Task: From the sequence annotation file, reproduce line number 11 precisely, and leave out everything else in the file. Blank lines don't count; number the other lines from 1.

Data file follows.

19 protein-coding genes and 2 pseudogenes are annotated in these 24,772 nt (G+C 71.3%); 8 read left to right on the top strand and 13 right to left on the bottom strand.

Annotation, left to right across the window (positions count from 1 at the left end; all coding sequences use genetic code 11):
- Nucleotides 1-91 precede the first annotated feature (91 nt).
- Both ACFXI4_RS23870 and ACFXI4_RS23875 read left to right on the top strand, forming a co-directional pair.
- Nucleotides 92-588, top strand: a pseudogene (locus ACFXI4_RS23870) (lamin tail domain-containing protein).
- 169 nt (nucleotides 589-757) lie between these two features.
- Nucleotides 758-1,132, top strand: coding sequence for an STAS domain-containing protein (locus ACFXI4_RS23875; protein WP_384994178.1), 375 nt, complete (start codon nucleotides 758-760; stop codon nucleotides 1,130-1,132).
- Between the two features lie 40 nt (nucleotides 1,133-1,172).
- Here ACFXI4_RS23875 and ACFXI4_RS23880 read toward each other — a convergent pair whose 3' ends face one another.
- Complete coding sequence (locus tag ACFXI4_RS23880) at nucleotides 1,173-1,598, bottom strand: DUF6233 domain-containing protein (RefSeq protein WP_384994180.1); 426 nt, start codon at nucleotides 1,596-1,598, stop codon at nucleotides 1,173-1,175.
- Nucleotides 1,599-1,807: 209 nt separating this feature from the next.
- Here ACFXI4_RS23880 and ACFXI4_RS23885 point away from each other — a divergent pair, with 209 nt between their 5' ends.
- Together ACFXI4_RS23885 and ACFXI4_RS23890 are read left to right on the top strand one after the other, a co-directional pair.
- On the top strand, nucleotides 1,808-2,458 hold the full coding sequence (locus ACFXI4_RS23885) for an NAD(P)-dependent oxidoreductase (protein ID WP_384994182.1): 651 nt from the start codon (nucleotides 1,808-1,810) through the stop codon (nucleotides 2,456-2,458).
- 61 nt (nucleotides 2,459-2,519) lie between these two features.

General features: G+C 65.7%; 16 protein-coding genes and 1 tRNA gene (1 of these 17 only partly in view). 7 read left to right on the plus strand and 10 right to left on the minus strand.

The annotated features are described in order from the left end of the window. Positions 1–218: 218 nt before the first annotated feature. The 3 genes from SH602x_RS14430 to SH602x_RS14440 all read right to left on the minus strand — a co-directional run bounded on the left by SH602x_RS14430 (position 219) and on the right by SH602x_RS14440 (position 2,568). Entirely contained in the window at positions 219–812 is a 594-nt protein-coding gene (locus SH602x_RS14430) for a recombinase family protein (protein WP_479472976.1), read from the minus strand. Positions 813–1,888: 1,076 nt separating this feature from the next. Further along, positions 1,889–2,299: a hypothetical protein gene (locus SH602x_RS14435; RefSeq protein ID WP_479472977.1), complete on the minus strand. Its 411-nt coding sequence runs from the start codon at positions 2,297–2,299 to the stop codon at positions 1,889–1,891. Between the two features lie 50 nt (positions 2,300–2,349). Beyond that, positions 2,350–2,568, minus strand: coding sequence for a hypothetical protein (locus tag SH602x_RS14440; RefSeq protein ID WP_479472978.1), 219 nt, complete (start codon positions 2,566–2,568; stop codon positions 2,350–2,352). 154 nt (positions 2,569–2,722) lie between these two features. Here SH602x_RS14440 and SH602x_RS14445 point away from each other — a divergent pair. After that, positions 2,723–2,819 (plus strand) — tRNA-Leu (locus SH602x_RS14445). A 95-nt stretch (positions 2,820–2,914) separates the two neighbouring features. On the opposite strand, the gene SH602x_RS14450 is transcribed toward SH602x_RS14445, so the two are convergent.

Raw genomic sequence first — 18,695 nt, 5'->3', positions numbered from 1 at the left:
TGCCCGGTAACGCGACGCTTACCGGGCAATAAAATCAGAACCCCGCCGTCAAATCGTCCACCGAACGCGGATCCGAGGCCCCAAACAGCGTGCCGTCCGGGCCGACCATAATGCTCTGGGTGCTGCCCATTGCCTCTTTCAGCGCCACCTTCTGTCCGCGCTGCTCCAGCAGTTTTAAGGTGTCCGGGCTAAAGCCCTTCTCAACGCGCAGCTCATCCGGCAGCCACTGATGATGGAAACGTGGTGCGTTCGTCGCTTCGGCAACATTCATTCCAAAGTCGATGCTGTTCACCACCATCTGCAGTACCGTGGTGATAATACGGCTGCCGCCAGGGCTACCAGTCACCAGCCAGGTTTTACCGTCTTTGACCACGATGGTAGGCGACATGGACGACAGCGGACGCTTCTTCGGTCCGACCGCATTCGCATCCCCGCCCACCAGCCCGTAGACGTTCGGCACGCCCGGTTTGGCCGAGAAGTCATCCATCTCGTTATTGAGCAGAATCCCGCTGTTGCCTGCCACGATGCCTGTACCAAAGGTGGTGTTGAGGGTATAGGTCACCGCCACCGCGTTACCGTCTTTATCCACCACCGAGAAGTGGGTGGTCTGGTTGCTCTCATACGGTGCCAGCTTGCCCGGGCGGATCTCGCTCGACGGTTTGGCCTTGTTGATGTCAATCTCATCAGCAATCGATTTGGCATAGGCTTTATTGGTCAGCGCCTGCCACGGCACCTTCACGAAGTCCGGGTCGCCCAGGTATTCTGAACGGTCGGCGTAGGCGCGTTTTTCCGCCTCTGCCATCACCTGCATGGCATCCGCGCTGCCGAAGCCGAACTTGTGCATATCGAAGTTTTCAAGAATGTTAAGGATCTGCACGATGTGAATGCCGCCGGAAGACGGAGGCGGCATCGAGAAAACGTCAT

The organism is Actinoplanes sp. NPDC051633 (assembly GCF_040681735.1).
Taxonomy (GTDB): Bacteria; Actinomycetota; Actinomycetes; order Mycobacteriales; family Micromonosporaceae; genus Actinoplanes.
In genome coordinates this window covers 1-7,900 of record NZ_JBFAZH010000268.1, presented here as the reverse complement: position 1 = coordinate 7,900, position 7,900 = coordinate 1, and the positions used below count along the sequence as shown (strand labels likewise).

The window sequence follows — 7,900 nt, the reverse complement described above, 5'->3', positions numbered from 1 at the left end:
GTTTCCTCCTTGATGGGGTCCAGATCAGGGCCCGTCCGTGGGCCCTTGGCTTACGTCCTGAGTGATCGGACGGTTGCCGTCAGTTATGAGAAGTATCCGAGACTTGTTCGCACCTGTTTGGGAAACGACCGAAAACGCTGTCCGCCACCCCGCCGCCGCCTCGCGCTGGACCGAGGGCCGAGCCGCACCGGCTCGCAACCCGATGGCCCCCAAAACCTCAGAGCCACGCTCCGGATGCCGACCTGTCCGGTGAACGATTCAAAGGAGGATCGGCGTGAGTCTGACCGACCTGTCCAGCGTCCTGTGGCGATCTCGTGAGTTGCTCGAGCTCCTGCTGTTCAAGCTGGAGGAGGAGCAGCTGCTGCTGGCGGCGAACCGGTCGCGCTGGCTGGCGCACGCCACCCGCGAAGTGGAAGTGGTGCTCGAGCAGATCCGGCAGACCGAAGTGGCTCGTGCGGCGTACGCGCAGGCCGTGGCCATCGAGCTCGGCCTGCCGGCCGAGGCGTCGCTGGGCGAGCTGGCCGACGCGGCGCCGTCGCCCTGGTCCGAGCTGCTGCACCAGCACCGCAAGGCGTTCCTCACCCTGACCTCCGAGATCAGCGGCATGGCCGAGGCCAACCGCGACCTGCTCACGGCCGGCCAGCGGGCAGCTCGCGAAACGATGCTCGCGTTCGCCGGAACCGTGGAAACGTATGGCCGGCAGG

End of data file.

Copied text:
- Nucleotides 1,599-1,807: 209 nt separating this feature from the next.